Advent Series Day 15: a revealing lineage

This is the time of year for Christmas movies. One of my favorites is A Charlie Brown Christmas. If you’ve ever watched any of the Charlie Brown animations, you know the clever depiction of adults. Charlie Brown and his friends are all children with their own ideas about what is important. So, we never actually hear what the adults say. We hear only the drone of “Wah, wa, wah, wa, wah…”

I think “wah, wa, wah, wa, wah…” is also what many of us hear when we come to genealogy lists in the Bible.

Often, our response to these lists is to skip them. They seem like boring history, irrelevant to our lives today. Yet, God includes these lists in the Bible for a reason. If we look carefully, we can find gems of truth and beauty.

The genealogy of Christ in Matthew 1 has gems that we should not miss.

It starts with

This is the genealogy of Jesus the Messiah the son of David, the son of Abraham – Matthew 1:1

In our Bibles, the gap between Malachi and Matthew is only a page or two. In history, the gap is more than 400 years.

Over four hundred years of silence. Over four hundred years of waiting.

After so long, people may have lost hope that the Messiah would ever come. So Matthew begins with an announcement: the Messiah has come. His name is Jesus (meaning Yahweh is Salvation). The prophesied Son of David, the prophesied Son of Abraham, has come!

The genealogy has a purpose much deeper than our modern eyes understand. Matthew is bringing hope to his Jewish readers. For them to believe that Jesus is the Messiah, it is necessary to demonstrate that the lineage of Jesus matches what the Old Testament prophesies about the lineage of the Messiah. Matthew shows that it does.

There is a striking difference, though, between this genealogical list and others from the same time period. Jews traced their heritage only through their male ancestors. Yet, the list in Matthew includes women.

Judah the father of Perez and Zerah, whose mother was Tamar, - Matthew 1:3a

Salmon the father of Boaz, whose mother was Rahab, Boaz the father of Obed, whose mother was Ruth, - Matthew 1:5a

David was the father of Solomon, whose mother had been Uriah’s wife, -Matthew 1:6b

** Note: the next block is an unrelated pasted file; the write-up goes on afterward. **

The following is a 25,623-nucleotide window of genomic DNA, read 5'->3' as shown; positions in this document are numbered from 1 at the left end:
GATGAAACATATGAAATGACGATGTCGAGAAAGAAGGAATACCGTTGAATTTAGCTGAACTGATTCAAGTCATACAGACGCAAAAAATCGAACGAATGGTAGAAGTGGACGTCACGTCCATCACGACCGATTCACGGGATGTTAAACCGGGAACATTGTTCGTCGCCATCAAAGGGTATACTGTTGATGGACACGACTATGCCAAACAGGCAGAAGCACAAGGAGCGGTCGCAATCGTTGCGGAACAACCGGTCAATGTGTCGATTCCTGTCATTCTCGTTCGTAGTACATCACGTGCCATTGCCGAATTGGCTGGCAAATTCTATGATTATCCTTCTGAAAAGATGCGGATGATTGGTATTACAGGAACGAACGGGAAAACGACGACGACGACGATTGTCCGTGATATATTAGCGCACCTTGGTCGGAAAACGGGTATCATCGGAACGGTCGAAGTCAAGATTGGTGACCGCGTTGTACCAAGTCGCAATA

and Jacob the father of Joseph, the husband of Mary, and Mary was the mother of Jesus who is called the Messiah. – Matthew 1:16

Why would Matthew go against tradition and include women? Especially these particular women?

These women are not all Israelites. Tamar and Rahab were Canaanites.  Ruth was a Moabite.

These women have difficult histories. After Tamar was widowed by Judah’s son, she pretended to be a prostitute in order to have a son with Judah and continue the family line. Rahab was a prostitute. Ruth was a widow left to care for her dead husband’s mother. Bathsheba, the woman who “had been Uriah’s wife,” is brought into David’s household through sins of adultery and murder.

The stories of these women highlight sinners, mourners, and outsiders.

Yet, the stories of these women also show glimmers of faith. Ruth cared for her mother-in-law, and ended up finding a husband in Boaz. Rahab risked her life to protect the Israel’s spies, and ended up becoming part of their community. And then, there is the last woman listed in the genealogy: Mary. A young girl who accepts the announcement of an angel, and ends up becoming the mother of the Savior.

The Messiah needs to fulfill not only prophecies of lineage, but also prophecies of bringing His peace to the ends of the earth. Already in Jesus’ genealogy, we see that He is such a Messiah.

There is neither Jew nor Gentile, neither slave nor free, nor is there male and female, for you are all one in Christ Jesus. - Galatians 3:28

As Jesus Himself says,

“It is not the healthy who need a doctor, but the sick. I have not come to call the righteous, but sinners to repentance.” – Luke 5:32

The Messiah is a Savior of all.